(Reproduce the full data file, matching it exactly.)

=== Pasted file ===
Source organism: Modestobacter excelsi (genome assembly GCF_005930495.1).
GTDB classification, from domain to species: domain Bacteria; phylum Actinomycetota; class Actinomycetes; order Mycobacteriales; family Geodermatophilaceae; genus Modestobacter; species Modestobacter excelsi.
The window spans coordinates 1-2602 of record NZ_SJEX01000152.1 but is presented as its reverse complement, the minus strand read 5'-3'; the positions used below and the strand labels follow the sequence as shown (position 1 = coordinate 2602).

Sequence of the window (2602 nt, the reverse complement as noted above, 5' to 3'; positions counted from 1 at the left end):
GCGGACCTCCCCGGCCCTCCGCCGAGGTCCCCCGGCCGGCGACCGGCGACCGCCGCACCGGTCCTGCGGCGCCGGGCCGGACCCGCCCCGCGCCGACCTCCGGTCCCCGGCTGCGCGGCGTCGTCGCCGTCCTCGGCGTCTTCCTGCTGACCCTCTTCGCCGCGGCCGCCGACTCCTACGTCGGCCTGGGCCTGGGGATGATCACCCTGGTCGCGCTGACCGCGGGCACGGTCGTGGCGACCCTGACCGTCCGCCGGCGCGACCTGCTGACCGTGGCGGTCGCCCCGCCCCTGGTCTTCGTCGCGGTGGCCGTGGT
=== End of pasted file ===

Source organism: Modestobacter excelsi (genome assembly GCF_005930495.1).
GTDB classification, from domain to species: domain Bacteria; phylum Actinomycetota; class Actinomycetes; order Mycobacteriales; family Geodermatophilaceae; genus Modestobacter; species Modestobacter excelsi.
The window spans coordinates 1-2602 of record NZ_SJEX01000152.1 but is presented as its reverse complement, the minus strand read 5'-3'; the positions used below and the strand labels follow the sequence as shown (position 1 = coordinate 2602).

Sequence of the window (2602 nt, the reverse complement as noted above, 5' to 3'; positions counted from 1 at the left end):
GCGGACCTCCCCGGCCCTCCGCCGAGGTCCCCCGGCCGGCGACCGGCGACCGCCGCACCGGTCCTGCGGCGCCGGGCCGGACCCGCCCCGCGCCGACCTCCGGTCCCCGGCTGCGCGGCGTCGTCGCCGTCCTCGGCGTCTTCCTGCTGACCCTCTTCGCCGCGGCCGCCGACTCCTACGTCGGCCTGGGCCTGGGGATGATCACCCTGGTCGCGCTGACCGCGGGCACGGTCGTGGCGACCCTGACCGTCCGCCGGCGCGACCTGCTGACCGTGGCGGTCGCCCCGCCCCTGGTCTTCGTCGCGGTGGCCGTGGT